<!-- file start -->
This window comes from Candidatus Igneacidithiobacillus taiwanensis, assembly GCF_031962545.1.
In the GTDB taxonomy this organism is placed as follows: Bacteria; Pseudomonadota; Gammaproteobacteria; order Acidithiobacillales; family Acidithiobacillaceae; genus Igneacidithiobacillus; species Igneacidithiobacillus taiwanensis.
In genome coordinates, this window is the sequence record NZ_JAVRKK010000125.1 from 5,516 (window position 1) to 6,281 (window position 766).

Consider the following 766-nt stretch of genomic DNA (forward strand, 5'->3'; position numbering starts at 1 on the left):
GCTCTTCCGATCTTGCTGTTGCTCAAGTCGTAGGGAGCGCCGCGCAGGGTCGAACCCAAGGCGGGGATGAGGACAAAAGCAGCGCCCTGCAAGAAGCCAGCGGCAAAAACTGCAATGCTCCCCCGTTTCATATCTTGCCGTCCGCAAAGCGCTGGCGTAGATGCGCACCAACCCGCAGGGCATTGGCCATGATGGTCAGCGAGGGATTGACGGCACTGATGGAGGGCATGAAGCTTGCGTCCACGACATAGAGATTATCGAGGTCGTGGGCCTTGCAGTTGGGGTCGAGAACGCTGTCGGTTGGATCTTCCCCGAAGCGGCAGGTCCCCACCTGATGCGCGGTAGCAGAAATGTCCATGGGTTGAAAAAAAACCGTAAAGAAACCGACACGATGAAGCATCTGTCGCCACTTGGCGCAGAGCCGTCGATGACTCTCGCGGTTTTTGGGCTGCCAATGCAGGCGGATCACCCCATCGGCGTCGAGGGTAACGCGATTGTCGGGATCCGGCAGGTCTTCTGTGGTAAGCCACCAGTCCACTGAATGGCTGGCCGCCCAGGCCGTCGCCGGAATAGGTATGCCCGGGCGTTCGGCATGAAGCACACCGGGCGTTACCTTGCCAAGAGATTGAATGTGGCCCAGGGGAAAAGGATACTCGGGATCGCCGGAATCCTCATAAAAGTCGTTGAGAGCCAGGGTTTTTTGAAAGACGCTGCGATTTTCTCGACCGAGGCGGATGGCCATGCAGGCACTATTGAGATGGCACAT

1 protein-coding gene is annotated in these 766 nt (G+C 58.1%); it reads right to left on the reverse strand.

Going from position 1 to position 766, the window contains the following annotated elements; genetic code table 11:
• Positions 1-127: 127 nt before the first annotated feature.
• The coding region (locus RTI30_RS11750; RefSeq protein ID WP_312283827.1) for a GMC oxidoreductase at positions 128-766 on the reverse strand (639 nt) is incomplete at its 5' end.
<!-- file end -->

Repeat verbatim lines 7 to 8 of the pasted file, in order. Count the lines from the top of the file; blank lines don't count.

Going from position 1 to position 766, the window contains the following annotated elements; genetic code table 11:
• Positions 1-127: 127 nt before the first annotated feature.